Before we get into how travel reviews fit in, let's have a reminder of some key statistics about mobile.
In 2014, approximately 40% of leisure travelers and 35% of business travelers will use mobile search engines to find hotels, and this number will only grow, with 72% of travelers worldwide saying that the ability to book via mobile device is useful.
NB: This article is written by Margaret Ady, marketing director at TrustYou.
The rapid move to mobile research and bookings means travelers require easier ways to access content.
As travel sites evolve to accommodate mobile users, so must content-heavy online travel reviews.
A recent article about Adaptive Web Design reiterates what we already intuitively know about mobile users: tablet users "require deep, visually enhanced content" while mobile users require "slimmed-down content".
This means that to increase mobile conversion rates, you need less text and more graphics.
A typical look at a hotel on a review site (via laptop) will bring up reviews from 50 to 400 words. Yes, 400 words.
This is digestible on a laptop, but on any other device, even 50 words may be too much. At the same time, travelers need more than the standard "4 dots out of 5" rating system to feel that they really understand a property.
They need some mobile-friendly middle ground.
Here are a few things to consider when presenting travel reviews on mobile devices:
Reviews are necessary to increase mobile conversions
According to Bazaarvoice, mobile shoppers who view customer content show a 133% higher conversion rate.
Not only are travel reviews critical in decision-making, it’s now a requisite to make them easily accessible on your hotel’s mobile optimized sites and apps.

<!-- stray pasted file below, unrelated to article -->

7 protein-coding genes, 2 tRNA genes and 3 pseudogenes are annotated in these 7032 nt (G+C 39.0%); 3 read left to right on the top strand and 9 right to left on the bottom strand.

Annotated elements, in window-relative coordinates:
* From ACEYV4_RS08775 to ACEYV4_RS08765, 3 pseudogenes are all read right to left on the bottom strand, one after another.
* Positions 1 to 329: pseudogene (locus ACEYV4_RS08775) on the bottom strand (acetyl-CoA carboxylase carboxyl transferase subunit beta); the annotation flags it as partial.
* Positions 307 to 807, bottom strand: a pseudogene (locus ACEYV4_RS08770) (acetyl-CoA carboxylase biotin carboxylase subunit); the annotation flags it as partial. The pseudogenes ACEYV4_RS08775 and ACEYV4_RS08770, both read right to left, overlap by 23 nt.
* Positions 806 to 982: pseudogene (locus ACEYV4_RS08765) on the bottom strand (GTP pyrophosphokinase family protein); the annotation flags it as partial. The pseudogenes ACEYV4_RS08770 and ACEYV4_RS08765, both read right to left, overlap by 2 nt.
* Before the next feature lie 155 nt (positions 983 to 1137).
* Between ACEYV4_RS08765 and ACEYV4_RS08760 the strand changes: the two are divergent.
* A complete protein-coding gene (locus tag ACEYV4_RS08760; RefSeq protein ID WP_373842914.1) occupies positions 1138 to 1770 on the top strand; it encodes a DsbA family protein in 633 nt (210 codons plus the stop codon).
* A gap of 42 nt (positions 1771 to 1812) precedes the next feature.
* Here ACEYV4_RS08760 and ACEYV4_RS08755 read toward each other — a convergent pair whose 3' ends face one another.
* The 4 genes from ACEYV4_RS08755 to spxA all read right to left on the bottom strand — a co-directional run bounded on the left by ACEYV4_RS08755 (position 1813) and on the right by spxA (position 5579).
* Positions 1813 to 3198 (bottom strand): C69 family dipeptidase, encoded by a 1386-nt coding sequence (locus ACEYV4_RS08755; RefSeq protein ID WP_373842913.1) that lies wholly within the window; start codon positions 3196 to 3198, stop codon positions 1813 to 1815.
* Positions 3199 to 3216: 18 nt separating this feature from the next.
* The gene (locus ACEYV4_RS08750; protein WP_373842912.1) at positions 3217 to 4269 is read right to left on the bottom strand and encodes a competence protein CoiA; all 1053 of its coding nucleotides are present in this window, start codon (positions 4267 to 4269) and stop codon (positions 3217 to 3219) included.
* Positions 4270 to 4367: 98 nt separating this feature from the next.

Summarize and optimize reviews for mobile users
As mentioned above, most reviews are just too long for the mobile traveler. Meta-Reviews distill thousands of reviews down to the most important details and then present them to the user in a super digestible format.
These review summaries do the heavy lifting for the traveler. Instead of reading review after review, travelers can see the big picture - service is exceptional but the food isn’t, the swimming pool is dreamy but the drinks are expensive, and so forth.
This is a much easier way for travelers to get the information they need, in general, and especially on mobile devices.
Visualize review content
Consider how review summaries are presented. There are many options that offer more information than the current five-point rating systems but less detail than the lengthy written reviews travelers are dependent on now.
Reviews can be summarized in a bulleted list, as bar charts, highlights of "tops and flops", and more. Ensure that no matter how you choose to summarize and present reviews, they look good on all mobile platforms.
Here’s how Steigenberger Hotels & Resorts present Meta-Reviews on an iPhone, for instance:
And here is a great example from Wego. So much easier than reading even a fraction of those 6,764 reviews about this property!:
Bottom line: to increase mobile conversion rates, it is important to provide travelers with reviews in a format that fits the platform. On mobile, this means summarizing reviews in an easy to digest and visually appealing format.
NB1: This article is written by Margaret Ady, marketing director at TrustYou. It appears here as part of Tnooz's sponsored content initiative.
NB2:More information about Meta-Reviews.
TrustYou aggregates millions of online reviews, social mentions and other user generated content and boils this data into usable, actionable insights that allow hotels, restaurants, destinations and intermediaries to improve their services and positively influence travelers’ decisions.
NB3: Mobile review image via Shutterstock.